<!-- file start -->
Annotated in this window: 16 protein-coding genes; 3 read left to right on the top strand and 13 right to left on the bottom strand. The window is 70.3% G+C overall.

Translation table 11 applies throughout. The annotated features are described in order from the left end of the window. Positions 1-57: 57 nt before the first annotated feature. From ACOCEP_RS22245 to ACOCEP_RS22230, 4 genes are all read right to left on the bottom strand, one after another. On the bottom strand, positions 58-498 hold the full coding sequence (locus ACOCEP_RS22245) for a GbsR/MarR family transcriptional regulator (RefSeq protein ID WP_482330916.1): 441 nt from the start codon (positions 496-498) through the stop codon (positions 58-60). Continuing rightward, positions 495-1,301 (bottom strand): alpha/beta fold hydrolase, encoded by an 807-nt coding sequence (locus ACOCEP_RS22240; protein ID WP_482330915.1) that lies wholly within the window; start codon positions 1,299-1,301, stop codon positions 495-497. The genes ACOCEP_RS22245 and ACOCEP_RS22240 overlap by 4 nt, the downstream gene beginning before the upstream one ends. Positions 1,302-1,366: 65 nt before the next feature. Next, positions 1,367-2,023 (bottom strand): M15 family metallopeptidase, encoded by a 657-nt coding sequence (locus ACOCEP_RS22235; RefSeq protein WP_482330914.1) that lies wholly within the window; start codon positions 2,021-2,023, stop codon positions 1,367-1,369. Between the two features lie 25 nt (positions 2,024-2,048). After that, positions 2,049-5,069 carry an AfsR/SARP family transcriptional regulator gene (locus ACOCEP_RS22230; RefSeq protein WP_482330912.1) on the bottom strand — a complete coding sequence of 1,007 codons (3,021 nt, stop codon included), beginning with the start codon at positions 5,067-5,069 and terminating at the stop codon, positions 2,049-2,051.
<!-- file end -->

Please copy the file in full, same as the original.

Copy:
Annotated in this window: 16 protein-coding genes; 3 read left to right on the top strand and 13 right to left on the bottom strand. The window is 70.3% G+C overall.

Translation table 11 applies throughout. The annotated features are described in order from the left end of the window. Positions 1-57: 57 nt before the first annotated feature. From ACOCEP_RS22245 to ACOCEP_RS22230, 4 genes are all read right to left on the bottom strand, one after another. On the bottom strand, positions 58-498 hold the full coding sequence (locus ACOCEP_RS22245) for a GbsR/MarR family transcriptional regulator (RefSeq protein ID WP_482330916.1): 441 nt from the start codon (positions 496-498) through the stop codon (positions 58-60). Continuing rightward, positions 495-1,301 (bottom strand): alpha/beta fold hydrolase, encoded by an 807-nt coding sequence (locus ACOCEP_RS22240; protein ID WP_482330915.1) that lies wholly within the window; start codon positions 1,299-1,301, stop codon positions 495-497. The genes ACOCEP_RS22245 and ACOCEP_RS22240 overlap by 4 nt, the downstream gene beginning before the upstream one ends. Positions 1,302-1,366: 65 nt before the next feature. Next, positions 1,367-2,023 (bottom strand): M15 family metallopeptidase, encoded by a 657-nt coding sequence (locus ACOCEP_RS22235; RefSeq protein WP_482330914.1) that lies wholly within the window; start codon positions 2,021-2,023, stop codon positions 1,367-1,369. Between the two features lie 25 nt (positions 2,024-2,048). After that, positions 2,049-5,069 carry an AfsR/SARP family transcriptional regulator gene (locus ACOCEP_RS22230; RefSeq protein WP_482330912.1) on the bottom strand — a complete coding sequence of 1,007 codons (3,021 nt, stop codon included), beginning with the start codon at positions 5,067-5,069 and terminating at the stop codon, positions 2,049-2,051.